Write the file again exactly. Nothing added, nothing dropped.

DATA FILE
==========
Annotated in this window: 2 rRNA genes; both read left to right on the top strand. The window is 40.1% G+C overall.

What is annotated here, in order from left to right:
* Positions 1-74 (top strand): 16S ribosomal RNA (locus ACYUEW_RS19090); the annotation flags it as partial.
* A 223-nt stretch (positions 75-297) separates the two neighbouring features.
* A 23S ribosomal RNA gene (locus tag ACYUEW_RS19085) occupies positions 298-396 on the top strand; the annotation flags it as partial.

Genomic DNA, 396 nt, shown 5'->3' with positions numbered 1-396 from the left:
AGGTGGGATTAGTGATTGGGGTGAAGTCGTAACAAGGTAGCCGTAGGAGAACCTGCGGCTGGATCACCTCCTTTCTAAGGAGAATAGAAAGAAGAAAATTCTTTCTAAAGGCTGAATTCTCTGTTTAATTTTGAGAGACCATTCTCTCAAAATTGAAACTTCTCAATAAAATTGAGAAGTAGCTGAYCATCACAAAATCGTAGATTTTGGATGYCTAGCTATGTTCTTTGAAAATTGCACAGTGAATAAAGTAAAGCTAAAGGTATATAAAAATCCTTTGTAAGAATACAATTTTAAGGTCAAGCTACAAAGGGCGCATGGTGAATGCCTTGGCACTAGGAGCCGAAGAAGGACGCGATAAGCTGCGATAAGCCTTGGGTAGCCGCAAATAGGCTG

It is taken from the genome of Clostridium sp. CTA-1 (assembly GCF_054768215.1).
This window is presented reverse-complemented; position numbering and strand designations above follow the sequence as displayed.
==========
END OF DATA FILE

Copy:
Annotated in this window: 2 rRNA genes; both read left to right on the top strand. The window is 40.1% G+C overall.

What is annotated here, in order from left to right:
* Positions 1-74 (top strand): 16S ribosomal RNA (locus ACYUEW_RS19090); the annotation flags it as partial.
* A 223-nt stretch (positions 75-297) separates the two neighbouring features.
* A 23S ribosomal RNA gene (locus tag ACYUEW_RS19085) occupies positions 298-396 on the top strand; the annotation flags it as partial.

Genomic DNA, 396 nt, shown 5'->3' with positions numbered 1-396 from the left:
AGGTGGGATTAGTGATTGGGGTGAAGTCGTAACAAGGTAGCCGTAGGAGAACCTGCGGCTGGATCACCTCCTTTCTAAGGAGAATAGAAAGAAGAAAATTCTTTCTAAAGGCTGAATTCTCTGTTTAATTTTGAGAGACCATTCTCTCAAAATTGAAACTTCTCAATAAAATTGAGAAGTAGCTGAYCATCACAAAATCGTAGATTTTGGATGYCTAGCTATGTTCTTTGAAAATTGCACAGTGAATAAAGTAAAGCTAAAGGTATATAAAAATCCTTTGTAAGAATACAATTTTAAGGTCAAGCTACAAAGGGCGCATGGTGAATGCCTTGGCACTAGGAGCCGAAGAAGGACGCGATAAGCTGCGATAAGCCTTGGGTAGCCGCAAATAGGCTG

It is taken from the genome of Clostridium sp. CTA-1 (assembly GCF_054768215.1).
This window is presented reverse-complemented; position numbering and strand designations above follow the sequence as displayed.